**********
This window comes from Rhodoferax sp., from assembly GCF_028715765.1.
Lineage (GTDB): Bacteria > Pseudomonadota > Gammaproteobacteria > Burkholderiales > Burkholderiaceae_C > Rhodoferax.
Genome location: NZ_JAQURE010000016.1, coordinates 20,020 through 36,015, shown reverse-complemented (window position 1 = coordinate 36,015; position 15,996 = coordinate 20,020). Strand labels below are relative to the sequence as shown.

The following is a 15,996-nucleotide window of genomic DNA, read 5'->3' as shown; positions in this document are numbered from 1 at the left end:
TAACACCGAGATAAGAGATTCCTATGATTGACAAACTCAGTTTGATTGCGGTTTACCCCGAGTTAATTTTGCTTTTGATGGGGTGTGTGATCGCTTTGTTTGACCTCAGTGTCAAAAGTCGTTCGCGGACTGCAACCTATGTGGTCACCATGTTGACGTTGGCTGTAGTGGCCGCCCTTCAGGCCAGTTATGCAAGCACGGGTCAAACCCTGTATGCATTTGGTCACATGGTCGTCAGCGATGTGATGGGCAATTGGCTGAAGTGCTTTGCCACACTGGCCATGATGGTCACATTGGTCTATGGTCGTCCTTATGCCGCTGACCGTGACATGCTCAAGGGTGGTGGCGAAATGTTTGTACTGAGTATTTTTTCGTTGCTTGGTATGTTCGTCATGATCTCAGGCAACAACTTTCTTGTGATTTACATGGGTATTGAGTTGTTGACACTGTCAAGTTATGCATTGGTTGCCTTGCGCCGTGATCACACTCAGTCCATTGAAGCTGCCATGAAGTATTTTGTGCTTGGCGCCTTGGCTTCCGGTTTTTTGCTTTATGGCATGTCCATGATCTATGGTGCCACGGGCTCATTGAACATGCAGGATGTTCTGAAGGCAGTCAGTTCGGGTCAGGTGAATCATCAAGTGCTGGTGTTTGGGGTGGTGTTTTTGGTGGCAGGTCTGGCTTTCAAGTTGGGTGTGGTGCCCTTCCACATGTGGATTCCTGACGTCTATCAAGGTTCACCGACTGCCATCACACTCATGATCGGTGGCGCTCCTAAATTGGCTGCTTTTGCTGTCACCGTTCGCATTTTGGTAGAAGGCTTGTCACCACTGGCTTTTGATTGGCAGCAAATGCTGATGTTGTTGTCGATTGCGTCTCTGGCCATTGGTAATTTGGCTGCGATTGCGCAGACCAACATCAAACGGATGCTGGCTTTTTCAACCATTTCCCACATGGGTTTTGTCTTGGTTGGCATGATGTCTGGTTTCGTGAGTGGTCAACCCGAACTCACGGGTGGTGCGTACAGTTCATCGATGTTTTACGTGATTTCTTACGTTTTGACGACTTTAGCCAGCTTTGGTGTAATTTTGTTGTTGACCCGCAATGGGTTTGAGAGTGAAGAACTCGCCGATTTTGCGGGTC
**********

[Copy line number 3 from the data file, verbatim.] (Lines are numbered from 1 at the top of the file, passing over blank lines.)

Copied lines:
Genome location: NZ_JAQURE010000016.1, coordinates 20,020 through 36,015, shown reverse-complemented (window position 1 = coordinate 36,015; position 15,996 = coordinate 20,020). Strand labels below are relative to the sequence as shown.